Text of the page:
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"every isolated, determinant dynamic system obeying unchanging laws will develop organisms that are adapted to their environments." "The argument is simple enough in principle. We start with the fact that systems in general go to equilibrium. Now most of a system's states are non-equilibrial. So in going from any state to one of the equilibria, the system is going from a larger number of states to a smaller. In this way, it is performing a selection, in the purely objective sense that it rejects some states, by leaving them, and retains some other state, by sticking to it. Thus, as every determinate system goes to equilibrium, so does it select. We have heard ad nauseam the dictum that a machine cannot select; the truth is just the opposite; every machine, as it goes to equilibrium, performs the corresponding act of selection." (Ashby in W. Buckley (ed.) MODERN SYSTEMS RESEARCH FOR THE BEHAVIORAL SCIENTIST, P.115)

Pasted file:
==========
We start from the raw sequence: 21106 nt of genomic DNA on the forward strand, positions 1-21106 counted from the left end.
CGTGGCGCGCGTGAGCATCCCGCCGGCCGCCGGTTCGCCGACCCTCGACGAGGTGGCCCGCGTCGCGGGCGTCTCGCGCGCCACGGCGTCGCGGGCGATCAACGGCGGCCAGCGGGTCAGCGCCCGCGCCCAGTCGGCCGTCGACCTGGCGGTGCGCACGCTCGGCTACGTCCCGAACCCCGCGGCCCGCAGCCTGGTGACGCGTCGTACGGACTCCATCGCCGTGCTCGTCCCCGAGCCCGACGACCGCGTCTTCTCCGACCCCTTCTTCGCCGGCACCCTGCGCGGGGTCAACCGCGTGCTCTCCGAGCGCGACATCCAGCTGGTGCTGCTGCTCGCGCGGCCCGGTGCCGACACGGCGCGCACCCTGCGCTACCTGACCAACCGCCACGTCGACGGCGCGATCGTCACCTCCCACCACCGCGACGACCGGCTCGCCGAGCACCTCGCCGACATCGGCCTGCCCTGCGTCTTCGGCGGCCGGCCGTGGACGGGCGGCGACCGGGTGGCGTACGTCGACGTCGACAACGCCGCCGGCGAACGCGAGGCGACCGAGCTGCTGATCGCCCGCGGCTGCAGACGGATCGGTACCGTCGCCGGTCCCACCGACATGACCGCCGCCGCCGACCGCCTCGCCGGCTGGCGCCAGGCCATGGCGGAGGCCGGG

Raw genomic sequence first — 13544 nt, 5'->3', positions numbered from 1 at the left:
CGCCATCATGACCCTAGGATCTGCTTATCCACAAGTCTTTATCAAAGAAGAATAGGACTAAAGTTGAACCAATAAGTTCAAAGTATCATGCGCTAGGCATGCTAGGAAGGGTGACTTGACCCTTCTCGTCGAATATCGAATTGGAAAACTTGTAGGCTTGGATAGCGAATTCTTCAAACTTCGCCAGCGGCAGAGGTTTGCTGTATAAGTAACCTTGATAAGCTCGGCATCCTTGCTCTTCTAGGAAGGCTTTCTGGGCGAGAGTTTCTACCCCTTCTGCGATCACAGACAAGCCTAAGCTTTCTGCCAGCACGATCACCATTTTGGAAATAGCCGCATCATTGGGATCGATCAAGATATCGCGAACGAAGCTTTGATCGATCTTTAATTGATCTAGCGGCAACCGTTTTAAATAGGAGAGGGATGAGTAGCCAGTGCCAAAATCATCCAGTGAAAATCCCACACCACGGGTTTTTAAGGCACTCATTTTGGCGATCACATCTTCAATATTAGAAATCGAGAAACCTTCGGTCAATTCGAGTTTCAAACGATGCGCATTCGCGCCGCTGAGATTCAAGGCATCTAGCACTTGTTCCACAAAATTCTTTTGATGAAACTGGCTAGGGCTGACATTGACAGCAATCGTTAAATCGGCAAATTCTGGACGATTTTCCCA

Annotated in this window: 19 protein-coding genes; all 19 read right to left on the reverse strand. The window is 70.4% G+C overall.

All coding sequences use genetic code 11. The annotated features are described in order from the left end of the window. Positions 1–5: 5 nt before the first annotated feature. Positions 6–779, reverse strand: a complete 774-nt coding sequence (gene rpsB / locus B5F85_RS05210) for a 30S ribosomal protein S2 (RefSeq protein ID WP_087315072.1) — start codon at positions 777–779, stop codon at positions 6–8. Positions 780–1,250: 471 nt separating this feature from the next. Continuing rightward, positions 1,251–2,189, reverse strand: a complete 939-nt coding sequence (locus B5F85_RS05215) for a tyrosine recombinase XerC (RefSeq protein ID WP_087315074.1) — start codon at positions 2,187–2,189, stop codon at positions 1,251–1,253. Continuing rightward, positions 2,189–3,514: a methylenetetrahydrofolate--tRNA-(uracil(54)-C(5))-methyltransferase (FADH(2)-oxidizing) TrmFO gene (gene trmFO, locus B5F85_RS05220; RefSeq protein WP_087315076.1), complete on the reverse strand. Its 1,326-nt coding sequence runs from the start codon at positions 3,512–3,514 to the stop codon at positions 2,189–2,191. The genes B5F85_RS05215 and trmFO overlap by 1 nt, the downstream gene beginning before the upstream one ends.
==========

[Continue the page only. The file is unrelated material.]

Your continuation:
"A system shows self-organization, if its behavior shows increasing redundancy with increasing length of the protocol. Since redundancy may increase either by a reduction of H or an increase in H max, and since H max may be increased only by a redefinition of the system (a change in the number of its states), we may speak of the organization of a system only in the case where the increase in redundancy results from a decrease in H. (Ashby, Handout, 1961) See also self-organizing.

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